The Fire of Purgation in Gregory of Nyssa’s De anima et resurrectione

The  author would like to thank Rafael Rodrigues for translating this article into Portuguese.


Fire has had different functions in Christian eschatology. While final destruction is the fate of the unsaved according to Edward William Fudge in his book Fire that Consumes1, the Catechism of the Catholic Church teaches that eternal punishment awaits those who die in a state of mortal sin2. In either case, fire is the main agent that consumes the damned or inflicts eternal punishment on them. Fire also plays an important role in purifying the soul according to the Catechism’s teachings on purgatory where all who die in God’s grace and friendship, but still imperfectly purified, undergo purification before they enter the joy of heaven. “The tradition of the Church, by reference to certain texts of Scripture, speaks of a cleansing fire.3” Long before the Fathers of the Councils of Florence (1414-1418 A.D.) and Trent (1545-1563 A.D.) promulgated the doctrine of purgatory, Gregory of Nyssa (335-394 A.D.) and other theologians4 espoused the teaching of universal salvation in which fire has a central function. The objective of this paper is to explain the notion of fire and its role in cleansing the soul as Gregory of Nyssa propounds in his De anima et resurrectione or “On the Soul and the Resurrection.5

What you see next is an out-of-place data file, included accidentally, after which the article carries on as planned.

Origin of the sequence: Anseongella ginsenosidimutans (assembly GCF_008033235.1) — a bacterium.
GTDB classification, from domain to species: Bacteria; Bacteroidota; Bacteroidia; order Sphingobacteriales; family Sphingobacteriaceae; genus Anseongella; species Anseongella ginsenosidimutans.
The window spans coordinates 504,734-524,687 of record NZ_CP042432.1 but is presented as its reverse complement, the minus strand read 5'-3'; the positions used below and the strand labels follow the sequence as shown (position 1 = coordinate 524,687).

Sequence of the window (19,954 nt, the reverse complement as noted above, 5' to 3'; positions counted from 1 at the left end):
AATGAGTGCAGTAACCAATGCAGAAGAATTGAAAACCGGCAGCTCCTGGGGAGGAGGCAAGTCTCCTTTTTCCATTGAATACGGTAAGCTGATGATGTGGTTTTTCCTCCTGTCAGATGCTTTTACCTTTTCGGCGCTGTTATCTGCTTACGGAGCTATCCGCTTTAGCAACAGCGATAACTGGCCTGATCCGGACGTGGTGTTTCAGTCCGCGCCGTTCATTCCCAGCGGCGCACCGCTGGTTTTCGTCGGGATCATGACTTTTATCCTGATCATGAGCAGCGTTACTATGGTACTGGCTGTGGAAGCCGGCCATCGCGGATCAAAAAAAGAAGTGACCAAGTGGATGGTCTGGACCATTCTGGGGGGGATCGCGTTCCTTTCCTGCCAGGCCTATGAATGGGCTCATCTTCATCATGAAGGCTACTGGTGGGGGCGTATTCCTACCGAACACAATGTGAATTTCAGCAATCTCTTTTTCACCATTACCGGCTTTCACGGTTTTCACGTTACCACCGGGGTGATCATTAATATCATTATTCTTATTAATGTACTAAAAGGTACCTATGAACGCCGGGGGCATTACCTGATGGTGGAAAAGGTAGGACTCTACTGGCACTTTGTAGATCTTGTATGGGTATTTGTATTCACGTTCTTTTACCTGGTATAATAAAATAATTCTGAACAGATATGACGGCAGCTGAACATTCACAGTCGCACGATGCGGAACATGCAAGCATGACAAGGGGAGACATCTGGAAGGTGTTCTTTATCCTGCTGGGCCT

This work begins by exploring the notion of fire as an agent of purification in the afterlife in Gregory’s De anima et resurrectione. Next, a closer investigation of the fire of purgation will shed light on the biblical foundation upon which Gregory relied to expound his teachings. Lastly, this paper will argue that fire is a metaphor for God.